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[puhn-chee] /ˈpʌn tʃi/
adjective, punchier, punchiest. Informal.
being or appearing vigorously effective; forceful.
Origin of punchy
1935-40; punch1 + -y1
Related forms
punchiness, noun Unabridged
Based on the Random House Dictionary, © Random House, Inc. 2015.
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Examples from the web for punchy
  • The film does contain several punchy songs that would sound better in any other context than they do here.
  • She had an agile, teasing sense of humor that included a sure grasp of the absurd and an instinct for punchy ripostes.
  • At once punchy and dreamlike, this is a hugely attractive show.
  • Stories that can be boiled down to a single, punchy headline are exactly the sort that succeed by these measures.
  • So there is also powerful punchy morality at work here.
  • Unfortunately, his style calcified into tricky panoplies of stock modernistic forms, more suited to punchy graphic art.
  • At both shows, fans sang along to his poetically succinct lyrics, which he delivers in a punchy and sincere style.
  • Gilroy's dialogue is punchy even when it's more about atmosphere than forward motion.
  • Use punchy, tightly written copy-as few words as possible, both in the headline and in supporting copy.
  • Each one has a personality or a temperament and the traits that are coming through are naughty, sweet, tender and punchy.
British Dictionary definitions for punchy


adjective punchier, punchiest
an informal word for punch-drunk
(informal) incisive or forceful: a punchy article
Derived Forms
punchily, adverb
punchiness, noun
Collins English Dictionary - Complete & Unabridged 2012 Digital Edition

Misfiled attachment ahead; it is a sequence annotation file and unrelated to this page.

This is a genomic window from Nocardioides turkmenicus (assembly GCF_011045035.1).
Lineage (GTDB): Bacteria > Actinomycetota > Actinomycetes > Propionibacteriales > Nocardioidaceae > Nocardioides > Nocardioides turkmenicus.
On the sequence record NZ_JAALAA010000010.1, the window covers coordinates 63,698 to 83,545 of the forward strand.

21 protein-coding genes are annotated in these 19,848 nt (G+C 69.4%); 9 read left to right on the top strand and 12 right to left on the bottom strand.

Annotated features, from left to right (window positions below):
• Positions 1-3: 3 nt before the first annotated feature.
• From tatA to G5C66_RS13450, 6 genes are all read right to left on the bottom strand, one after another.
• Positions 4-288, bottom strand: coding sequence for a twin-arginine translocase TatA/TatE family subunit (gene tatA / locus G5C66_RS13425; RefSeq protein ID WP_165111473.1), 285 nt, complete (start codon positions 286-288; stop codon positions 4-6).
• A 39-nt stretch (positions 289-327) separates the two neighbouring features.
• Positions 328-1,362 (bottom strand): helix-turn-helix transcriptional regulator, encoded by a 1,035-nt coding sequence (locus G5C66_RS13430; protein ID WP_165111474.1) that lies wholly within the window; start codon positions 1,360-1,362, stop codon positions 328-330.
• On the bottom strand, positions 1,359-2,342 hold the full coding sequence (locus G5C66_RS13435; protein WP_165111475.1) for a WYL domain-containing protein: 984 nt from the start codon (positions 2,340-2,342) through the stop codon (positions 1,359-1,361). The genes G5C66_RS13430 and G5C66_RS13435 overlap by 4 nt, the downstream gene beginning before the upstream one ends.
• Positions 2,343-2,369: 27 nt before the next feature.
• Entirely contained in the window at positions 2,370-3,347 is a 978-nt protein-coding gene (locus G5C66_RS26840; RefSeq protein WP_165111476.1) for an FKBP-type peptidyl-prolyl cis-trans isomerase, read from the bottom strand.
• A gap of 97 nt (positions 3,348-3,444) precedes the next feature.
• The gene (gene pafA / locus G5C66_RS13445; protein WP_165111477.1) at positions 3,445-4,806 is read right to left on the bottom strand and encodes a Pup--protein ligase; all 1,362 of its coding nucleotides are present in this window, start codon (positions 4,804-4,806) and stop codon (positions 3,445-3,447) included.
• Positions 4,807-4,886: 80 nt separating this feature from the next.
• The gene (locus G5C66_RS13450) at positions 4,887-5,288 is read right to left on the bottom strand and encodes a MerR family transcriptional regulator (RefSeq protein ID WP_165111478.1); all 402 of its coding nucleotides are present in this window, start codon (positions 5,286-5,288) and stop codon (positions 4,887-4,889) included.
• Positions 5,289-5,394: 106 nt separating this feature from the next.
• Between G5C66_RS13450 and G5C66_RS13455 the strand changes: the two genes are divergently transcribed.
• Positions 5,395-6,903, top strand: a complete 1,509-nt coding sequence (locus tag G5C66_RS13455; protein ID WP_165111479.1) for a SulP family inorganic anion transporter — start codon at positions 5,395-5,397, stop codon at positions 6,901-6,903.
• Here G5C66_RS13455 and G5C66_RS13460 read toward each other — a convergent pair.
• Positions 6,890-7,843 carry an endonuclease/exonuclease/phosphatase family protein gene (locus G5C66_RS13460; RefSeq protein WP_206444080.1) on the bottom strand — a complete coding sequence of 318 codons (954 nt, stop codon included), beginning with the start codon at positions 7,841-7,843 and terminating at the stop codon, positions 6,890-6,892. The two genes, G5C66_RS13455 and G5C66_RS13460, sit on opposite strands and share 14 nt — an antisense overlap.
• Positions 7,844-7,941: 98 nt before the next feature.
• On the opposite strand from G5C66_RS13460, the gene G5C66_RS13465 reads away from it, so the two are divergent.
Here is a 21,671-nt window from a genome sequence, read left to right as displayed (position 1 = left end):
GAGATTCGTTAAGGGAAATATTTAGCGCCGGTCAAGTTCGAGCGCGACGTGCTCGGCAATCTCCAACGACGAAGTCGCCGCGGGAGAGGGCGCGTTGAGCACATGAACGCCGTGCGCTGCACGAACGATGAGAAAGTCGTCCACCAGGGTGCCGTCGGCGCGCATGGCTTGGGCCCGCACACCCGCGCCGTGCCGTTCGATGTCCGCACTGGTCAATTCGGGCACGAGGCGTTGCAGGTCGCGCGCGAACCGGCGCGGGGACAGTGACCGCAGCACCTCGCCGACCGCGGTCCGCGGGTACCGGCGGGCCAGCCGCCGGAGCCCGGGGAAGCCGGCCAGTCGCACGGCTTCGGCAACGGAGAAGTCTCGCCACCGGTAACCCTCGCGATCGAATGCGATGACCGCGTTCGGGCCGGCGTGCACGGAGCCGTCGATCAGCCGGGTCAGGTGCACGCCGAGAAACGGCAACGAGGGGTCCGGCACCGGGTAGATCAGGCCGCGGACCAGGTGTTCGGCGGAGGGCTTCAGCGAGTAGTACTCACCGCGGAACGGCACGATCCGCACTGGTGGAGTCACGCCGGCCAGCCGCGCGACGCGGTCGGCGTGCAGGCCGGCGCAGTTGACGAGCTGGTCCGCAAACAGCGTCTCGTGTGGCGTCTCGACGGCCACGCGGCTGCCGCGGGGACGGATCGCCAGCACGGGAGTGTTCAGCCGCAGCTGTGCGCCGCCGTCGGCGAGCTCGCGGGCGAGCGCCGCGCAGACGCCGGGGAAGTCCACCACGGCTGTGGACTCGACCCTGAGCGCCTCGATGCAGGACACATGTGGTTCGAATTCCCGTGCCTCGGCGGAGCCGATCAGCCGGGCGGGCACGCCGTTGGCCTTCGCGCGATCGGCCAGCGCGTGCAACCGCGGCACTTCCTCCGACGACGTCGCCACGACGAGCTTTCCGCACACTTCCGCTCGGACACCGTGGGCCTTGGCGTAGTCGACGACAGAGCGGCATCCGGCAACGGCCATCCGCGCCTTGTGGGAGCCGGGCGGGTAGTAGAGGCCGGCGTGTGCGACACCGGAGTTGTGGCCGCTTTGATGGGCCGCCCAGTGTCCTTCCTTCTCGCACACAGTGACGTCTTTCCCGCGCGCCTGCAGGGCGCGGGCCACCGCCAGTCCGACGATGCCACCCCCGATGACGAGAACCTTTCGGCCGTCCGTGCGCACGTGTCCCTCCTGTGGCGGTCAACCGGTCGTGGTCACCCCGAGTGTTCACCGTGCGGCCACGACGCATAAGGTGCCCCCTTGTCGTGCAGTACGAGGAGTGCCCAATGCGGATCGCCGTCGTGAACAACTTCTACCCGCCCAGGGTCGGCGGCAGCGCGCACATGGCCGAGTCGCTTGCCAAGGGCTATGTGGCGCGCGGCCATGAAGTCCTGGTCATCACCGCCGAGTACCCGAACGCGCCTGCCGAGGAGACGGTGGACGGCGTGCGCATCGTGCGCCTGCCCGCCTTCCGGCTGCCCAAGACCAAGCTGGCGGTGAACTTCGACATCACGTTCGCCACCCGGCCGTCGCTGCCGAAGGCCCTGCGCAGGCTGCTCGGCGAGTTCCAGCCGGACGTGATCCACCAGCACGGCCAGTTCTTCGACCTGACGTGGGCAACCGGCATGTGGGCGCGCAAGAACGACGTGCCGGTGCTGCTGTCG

© William Collins Sons & Co. Ltd. 1979, 1986 © HarperCollins
Publishers 1998, 2000, 2003, 2005, 2006, 2007, 2009, 2012
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Word Origin and History for punchy

"nervously anxious; irritable from fatigue," 1937, from punch (v.) + -y (2). Perhaps originally a shortening of punch-drunk. Related: Punchily; punchiness.

"full of vigor," 1926, from punch (n.3) + -y (2). Related: Punchily; punchiness.

Online Etymology Dictionary, © 2010 Douglas Harper
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Slang definitions & phrases for punchy


  1. Exhibiting brain damage from repeated blows to the head; punch-drunk: Sailor Bob, a punchy stumble-bum (1937+)
  2. Feeling somewhat confused and battered, as if punch-drunk: Even if she's a little punchy and hyper from doing a dozen interviews that day (1940s+)
  3. Having force, impact, energy, etc; potent; jazzy, zingy: The English language may someday be as colorful and punchy as it was in Elizabethan times (1926+)

The Dictionary of American Slang, Fourth Edition by Barbara Ann Kipfer, PhD. and Robert L. Chapman, Ph.D.
Copyright (C) 2007 by HarperCollins Publishers.
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